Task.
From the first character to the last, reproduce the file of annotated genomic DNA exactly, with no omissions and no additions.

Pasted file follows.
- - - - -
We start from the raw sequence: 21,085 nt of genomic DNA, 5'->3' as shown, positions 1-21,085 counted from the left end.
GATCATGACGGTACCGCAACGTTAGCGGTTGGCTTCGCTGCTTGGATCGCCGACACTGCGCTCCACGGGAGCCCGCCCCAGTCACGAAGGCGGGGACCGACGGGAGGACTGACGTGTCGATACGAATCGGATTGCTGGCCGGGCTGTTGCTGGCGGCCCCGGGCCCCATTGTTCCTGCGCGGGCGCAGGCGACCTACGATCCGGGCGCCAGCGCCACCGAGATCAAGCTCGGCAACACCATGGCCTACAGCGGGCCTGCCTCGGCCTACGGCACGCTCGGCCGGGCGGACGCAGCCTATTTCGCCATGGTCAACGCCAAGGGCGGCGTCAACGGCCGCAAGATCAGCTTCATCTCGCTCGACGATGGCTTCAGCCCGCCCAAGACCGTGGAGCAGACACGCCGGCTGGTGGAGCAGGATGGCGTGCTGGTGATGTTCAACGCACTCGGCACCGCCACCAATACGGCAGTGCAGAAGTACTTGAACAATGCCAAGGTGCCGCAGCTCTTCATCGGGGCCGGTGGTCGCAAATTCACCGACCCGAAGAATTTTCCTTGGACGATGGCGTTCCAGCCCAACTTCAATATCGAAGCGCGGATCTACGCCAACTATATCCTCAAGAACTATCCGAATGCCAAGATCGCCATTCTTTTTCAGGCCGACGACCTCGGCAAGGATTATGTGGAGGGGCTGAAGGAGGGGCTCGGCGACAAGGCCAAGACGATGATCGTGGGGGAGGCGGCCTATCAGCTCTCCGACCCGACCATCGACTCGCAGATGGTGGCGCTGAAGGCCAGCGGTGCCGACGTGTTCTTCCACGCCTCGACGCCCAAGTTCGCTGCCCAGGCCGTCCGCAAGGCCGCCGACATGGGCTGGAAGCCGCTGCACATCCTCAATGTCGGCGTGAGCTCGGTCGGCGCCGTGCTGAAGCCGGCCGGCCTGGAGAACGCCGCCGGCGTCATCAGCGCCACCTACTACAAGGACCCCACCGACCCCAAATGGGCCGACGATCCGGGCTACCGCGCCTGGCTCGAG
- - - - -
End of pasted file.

We start from the raw sequence: 21,085 nt of genomic DNA, 5'->3' as shown, positions 1-21,085 counted from the left end.
GATCATGACGGTACCGCAACGTTAGCGGTTGGCTTCGCTGCTTGGATCGCCGACACTGCGCTCCACGGGAGCCCGCCCCAGTCACGAAGGCGGGGACCGACGGGAGGACTGACGTGTCGATACGAATCGGATTGCTGGCCGGGCTGTTGCTGGCGGCCCCGGGCCCCATTGTTCCTGCGCGGGCGCAGGCGACCTACGATCCGGGCGCCAGCGCCACCGAGATCAAGCTCGGCAACACCATGGCCTACAGCGGGCCTGCCTCGGCCTACGGCACGCTCGGCCGGGCGGACGCAGCCTATTTCGCCATGGTCAACGCCAAGGGCGGCGTCAACGGCCGCAAGATCAGCTTCATCTCGCTCGACGATGGCTTCAGCCCGCCCAAGACCGTGGAGCAGACACGCCGGCTGGTGGAGCAGGATGGCGTGCTGGTGATGTTCAACGCACTCGGCACCGCCACCAATACGGCAGTGCAGAAGTACTTGAACAATGCCAAGGTGCCGCAGCTCTTCATCGGGGCCGGTGGTCGCAAATTCACCGACCCGAAGAATTTTCCTTGGACGATGGCGTTCCAGCCCAACTTCAATATCGAAGCGCGGATCTACGCCAACTATATCCTCAAGAACTATCCGAATGCCAAGATCGCCATTCTTTTTCAGGCCGACGACCTCGGCAAGGATTATGTGGAGGGGCTGAAGGAGGGGCTCGGCGACAAGGCCAAGACGATGATCGTGGGGGAGGCGGCCTATCAGCTCTCCGACCCGACCATCGACTCGCAGATGGTGGCGCTGAAGGCCAGCGGTGCCGACGTGTTCTTCCACGCCTCGACGCCCAAGTTCGCTGCCCAGGCCGTCCGCAAGGCCGCCGACATGGGCTGGAAGCCGCTGCACATCCTCAATGTCGGCGTGAGCTCGGTCGGCGCCGTGCTGAAGCCGGCCGGCCTGGAGAACGCCGCCGGCGTCATCAGCGCCACCTACTACAAGGACCCCACCGACCCCAAATGGGCCGACGATCCGGGCTACCGCGCCTGGCTCGAG